“For me, that’s where we’re at with this team. Our first day of training camp is as important as our last practice before playoffs, and it’s as important as our first playoff game. What we do in everything we do – video, on the ice, off the ice, team-building – it’s critical to making sure we’re fully prepared for the big games.”
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After Johnston returned from Australia, he landed a coaching job at Camrose College in Alberta with the help of a couple of coaches named Dave King and Andy Murray – the same Andy Murray who had coached him at Brandon University and went on to coach the Kings and St. Louis Blues.
His first day, Johnston had to drive to Edmonton to pick up equipment. He was given the name of the sporting goods store, United Cycle, and the name of the manager who handled team sales for the region, Ken Hitchcock.
Yes, that Ken Hitchcock.
They ended up sitting in the same summer symposiums, coaching against each other, coaching with each other at the worlds. They stayed in touch and often traded information. This spring, Hitchcock called Johnston to pick his brain – and picked up ideas that he plans to implement this season in St. Louis.
“Thank god I called him then,” Hitchcock said, “because I’m not getting nothing out of him now.”
Days later, Rutherford called Hitchcock to ask about Johnston. Hitchcock not only knew Johnston well, he knew Penguins like Crosby and Kunitz well from Team Canada. He told Rutherford that Johnston would be a great fit – from his personality, to his style of play, to his creativity, to his attention to detail.
“He’s a lot like the experienced coaches are in that he talks puck possession, but he has a collective plan on how to keep it,” Hitchcock said. “He has a collective plan on how to get it back quickly.
“There’s a whole series of coaches that have been at the same symposiums. We’ve all presented in front of each other. Mike Babcock. Todd McLellan. Myself. Barry Trotz. Willie Desjardins. There’s a whole crew of guys that have been in the same building together in the west. We’ve all listened to each other present, and there’s a certain belief system in a collective plan that teams have.
“There’s a reason that Portland scored so many goals, and it’s not just because he had good players. There’s a plan that he puts forward that I’m sure he’s going to implement in Pittsburgh. There’s a reason that the Winterhawks are such a good puck-possession team. It’s not just skill. There’s a definitive plan that he has.”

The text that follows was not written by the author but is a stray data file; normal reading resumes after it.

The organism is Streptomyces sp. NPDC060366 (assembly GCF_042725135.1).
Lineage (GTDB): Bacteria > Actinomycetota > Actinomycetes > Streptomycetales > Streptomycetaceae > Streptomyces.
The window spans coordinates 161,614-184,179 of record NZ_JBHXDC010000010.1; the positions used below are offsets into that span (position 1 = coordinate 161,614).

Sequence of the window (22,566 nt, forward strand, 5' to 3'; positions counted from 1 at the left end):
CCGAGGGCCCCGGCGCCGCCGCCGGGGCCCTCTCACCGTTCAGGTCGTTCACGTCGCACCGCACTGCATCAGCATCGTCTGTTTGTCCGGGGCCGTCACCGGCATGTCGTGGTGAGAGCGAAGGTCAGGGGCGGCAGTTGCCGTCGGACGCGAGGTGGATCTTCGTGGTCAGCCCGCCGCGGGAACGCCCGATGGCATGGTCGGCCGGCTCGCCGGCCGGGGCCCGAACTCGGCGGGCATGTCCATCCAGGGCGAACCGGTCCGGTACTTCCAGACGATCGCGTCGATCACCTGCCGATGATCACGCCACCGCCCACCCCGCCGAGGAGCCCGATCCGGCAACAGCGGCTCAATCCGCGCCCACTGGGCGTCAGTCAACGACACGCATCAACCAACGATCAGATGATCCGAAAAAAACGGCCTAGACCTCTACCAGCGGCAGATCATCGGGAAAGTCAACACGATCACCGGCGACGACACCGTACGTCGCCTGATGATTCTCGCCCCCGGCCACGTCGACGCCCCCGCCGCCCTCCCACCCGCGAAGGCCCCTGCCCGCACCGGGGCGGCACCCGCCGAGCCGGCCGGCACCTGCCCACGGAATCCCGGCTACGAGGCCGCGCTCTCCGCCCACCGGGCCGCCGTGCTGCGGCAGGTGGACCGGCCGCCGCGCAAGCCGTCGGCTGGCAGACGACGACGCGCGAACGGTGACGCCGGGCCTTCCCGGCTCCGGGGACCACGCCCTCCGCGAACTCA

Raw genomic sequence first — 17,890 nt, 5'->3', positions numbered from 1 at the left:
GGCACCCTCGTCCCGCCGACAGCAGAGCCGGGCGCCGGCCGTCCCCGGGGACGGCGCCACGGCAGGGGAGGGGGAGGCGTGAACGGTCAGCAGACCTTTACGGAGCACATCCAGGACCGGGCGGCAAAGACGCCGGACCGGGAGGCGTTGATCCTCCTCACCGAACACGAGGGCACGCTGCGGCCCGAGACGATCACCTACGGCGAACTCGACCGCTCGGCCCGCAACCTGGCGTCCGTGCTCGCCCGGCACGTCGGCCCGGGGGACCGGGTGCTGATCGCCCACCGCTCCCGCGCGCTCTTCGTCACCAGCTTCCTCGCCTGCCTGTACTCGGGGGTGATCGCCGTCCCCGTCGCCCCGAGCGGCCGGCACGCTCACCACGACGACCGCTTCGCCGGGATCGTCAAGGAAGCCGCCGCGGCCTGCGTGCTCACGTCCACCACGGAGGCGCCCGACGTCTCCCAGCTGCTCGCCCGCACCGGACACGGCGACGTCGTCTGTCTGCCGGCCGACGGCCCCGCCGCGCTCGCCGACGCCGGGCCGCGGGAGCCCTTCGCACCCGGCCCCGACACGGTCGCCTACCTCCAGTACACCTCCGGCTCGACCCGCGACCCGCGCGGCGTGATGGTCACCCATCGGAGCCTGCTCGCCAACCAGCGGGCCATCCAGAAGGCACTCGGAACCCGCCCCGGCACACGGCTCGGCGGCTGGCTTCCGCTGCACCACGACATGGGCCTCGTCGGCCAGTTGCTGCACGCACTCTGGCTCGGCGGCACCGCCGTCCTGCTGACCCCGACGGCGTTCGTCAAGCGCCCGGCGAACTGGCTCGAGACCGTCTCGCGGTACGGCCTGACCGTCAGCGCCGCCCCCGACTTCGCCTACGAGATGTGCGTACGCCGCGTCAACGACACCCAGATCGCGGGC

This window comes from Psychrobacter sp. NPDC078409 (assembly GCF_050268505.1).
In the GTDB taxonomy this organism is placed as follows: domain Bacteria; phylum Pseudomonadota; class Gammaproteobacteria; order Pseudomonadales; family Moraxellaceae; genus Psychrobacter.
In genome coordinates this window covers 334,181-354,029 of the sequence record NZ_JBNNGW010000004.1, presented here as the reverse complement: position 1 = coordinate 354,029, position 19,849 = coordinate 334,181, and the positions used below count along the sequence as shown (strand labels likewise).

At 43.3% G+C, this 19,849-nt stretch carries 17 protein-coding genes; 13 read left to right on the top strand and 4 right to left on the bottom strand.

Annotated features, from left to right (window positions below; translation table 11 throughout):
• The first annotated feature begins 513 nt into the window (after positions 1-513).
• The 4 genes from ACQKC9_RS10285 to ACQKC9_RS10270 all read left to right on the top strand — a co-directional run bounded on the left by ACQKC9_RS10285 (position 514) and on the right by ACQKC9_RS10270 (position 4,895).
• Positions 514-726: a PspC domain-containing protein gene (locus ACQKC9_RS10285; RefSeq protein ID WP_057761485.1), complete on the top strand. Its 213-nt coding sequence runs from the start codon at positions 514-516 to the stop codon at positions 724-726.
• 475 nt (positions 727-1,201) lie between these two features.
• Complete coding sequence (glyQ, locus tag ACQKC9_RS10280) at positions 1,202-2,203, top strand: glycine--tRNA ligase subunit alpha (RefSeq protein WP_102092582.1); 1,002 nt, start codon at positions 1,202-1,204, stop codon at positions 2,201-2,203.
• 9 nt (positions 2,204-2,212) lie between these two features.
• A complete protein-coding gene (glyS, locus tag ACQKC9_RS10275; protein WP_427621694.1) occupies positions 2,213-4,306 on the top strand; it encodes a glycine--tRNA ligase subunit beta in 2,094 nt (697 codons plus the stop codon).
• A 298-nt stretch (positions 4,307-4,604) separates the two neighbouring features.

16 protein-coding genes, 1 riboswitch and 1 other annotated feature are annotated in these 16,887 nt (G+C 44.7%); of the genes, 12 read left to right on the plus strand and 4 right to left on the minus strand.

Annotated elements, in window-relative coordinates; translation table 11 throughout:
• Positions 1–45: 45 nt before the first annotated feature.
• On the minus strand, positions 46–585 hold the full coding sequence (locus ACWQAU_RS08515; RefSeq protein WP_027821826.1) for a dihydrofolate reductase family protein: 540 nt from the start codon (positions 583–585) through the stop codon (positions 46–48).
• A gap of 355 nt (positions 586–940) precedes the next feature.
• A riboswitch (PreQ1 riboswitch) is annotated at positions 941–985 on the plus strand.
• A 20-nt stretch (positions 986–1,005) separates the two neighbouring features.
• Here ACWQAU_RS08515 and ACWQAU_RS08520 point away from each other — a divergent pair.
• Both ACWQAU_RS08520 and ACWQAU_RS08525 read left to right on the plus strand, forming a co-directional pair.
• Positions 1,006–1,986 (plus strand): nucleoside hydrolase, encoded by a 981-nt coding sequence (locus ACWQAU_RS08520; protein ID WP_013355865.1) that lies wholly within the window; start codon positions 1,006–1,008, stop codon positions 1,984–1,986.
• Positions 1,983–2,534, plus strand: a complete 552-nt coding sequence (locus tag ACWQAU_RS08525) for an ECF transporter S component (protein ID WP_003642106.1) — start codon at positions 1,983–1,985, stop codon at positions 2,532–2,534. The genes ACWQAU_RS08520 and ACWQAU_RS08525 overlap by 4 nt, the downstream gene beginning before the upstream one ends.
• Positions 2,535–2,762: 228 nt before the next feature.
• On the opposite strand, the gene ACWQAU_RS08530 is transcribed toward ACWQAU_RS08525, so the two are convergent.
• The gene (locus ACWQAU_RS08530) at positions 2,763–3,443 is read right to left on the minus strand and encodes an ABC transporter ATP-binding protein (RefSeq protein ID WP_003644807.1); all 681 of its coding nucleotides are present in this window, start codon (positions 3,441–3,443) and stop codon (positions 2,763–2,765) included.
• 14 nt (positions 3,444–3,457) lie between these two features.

There is a nagging question: Considering his background, why did it take Johnston so long to get this opportunity? If a coach like Hitchcock was calling to pick his brain, why weren’t all kinds of teams calling? He interviewed for three or four NHL head coaching jobs in the past.
“None of them materialized,” Johnston said. “Why didn’t they materialize? I’m not sure.”
Well, there’s only so many NHL head coaching jobs. Johnston had humble beginnings, so he wasn’t in position to land one until later in his career. There are politics.
“It’s not always the best guy that gets the job,” Rutherford said. “Sometimes you have to be connected to a certain person or certain regime. He just didn’t hit at the right time. But certainly a guy with his background it was a matter of time before he got the opportunity, and his time is now. … He’s so well-prepared for this.”
There might be one more reason: Johnston gained a reputation for being a professor type. Maybe he was too much of a teacher. Could he put down the hammer if he had to?
“I think sometimes you get slotted,” Hitchcock said. “Whether it’s right or wrong, you get slotted.”
Hitchcock said in this case, it was wrong.
“Reputations can precede you. We all know about that,” said Hitchcock, who knows plenty about that himself. “Don’t judge a book by its cover, because I’ve been on the other side, and I’ve seen how passionate and determined he is when things aren’t being done right.”
No one knows if Johnston’s plans will pan out. But he’s prepared, he’s unafraid and he will never tap out.
“He’s got big-time fire, and I’ve seen it,” Hitchcock said. “I’ve seen it first-hand. There’s a big-time fire burning there. Don’t mistake the soft-spokeness for a really, really competitive guy that will push every button to try to win.”